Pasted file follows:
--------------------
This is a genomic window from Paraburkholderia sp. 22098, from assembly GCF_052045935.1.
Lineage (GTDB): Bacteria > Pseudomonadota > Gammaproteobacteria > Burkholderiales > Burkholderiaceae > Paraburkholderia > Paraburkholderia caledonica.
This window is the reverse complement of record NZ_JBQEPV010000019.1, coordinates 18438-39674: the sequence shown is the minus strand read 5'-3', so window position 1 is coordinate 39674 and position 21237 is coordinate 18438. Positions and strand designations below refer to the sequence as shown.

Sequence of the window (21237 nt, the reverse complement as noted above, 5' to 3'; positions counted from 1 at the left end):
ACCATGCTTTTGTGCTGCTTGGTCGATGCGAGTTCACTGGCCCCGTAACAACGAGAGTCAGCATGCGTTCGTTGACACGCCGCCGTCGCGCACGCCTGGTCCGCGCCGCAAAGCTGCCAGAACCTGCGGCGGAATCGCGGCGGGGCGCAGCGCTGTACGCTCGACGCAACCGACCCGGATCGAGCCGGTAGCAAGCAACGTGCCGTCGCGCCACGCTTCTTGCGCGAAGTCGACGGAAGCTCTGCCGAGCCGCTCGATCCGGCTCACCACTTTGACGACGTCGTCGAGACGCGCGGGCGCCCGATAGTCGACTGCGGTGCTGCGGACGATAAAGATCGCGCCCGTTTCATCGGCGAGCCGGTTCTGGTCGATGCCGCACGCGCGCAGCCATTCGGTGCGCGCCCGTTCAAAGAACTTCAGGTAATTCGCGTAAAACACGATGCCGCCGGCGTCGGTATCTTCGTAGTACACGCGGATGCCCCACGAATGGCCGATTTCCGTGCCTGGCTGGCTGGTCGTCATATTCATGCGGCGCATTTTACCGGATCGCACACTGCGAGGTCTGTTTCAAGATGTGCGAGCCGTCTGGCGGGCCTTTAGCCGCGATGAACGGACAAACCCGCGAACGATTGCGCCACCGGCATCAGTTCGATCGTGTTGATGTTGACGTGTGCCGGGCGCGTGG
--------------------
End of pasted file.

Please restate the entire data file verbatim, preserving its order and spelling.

This is a genomic window from Paraburkholderia sp. 22098, from assembly GCF_052045935.1.
Lineage (GTDB): Bacteria > Pseudomonadota > Gammaproteobacteria > Burkholderiales > Burkholderiaceae > Paraburkholderia > Paraburkholderia caledonica.
This window is the reverse complement of record NZ_JBQEPV010000019.1, coordinates 18438-39674: the sequence shown is the minus strand read 5'-3', so window position 1 is coordinate 39674 and position 21237 is coordinate 18438. Positions and strand designations below refer to the sequence as shown.

Sequence of the window (21237 nt, the reverse complement as noted above, 5' to 3'; positions counted from 1 at the left end):
ACCATGCTTTTGTGCTGCTTGGTCGATGCGAGTTCACTGGCCCCGTAACAACGAGAGTCAGCATGCGTTCGTTGACACGCCGCCGTCGCGCACGCCTGGTCCGCGCCGCAAAGCTGCCAGAACCTGCGGCGGAATCGCGGCGGGGCGCAGCGCTGTACGCTCGACGCAACCGACCCGGATCGAGCCGGTAGCAAGCAACGTGCCGTCGCGCCACGCTTCTTGCGCGAAGTCGACGGAAGCTCTGCCGAGCCGCTCGATCCGGCTCACCACTTTGACGACGTCGTCGAGACGCGCGGGCGCCCGATAGTCGACTGCGGTGCTGCGGACGATAAAGATCGCGCCCGTTTCATCGGCGAGCCGGTTCTGGTCGATGCCGCACGCGCGCAGCCATTCGGTGCGCGCCCGTTCAAAGAACTTCAGGTAATTCGCGTAAAACACGATGCCGCCGGCGTCGGTATCTTCGTAGTACACGCGGATGCCCCACGAATGGCCGATTTCCGTGCCTGGCTGGCTGGTCGTCATATTCATGCGGCGCATTTTACCGGATCGCACACTGCGAGGTCTGTTTCAAGATGTGCGAGCCGTCTGGCGGGCCTTTAGCCGCGATGAACGGACAAACCCGCGAACGATTGCGCCACCGGCATCAGTTCGATCGTGTTGATGTTGACGTGTGCCGGGCGCGTGG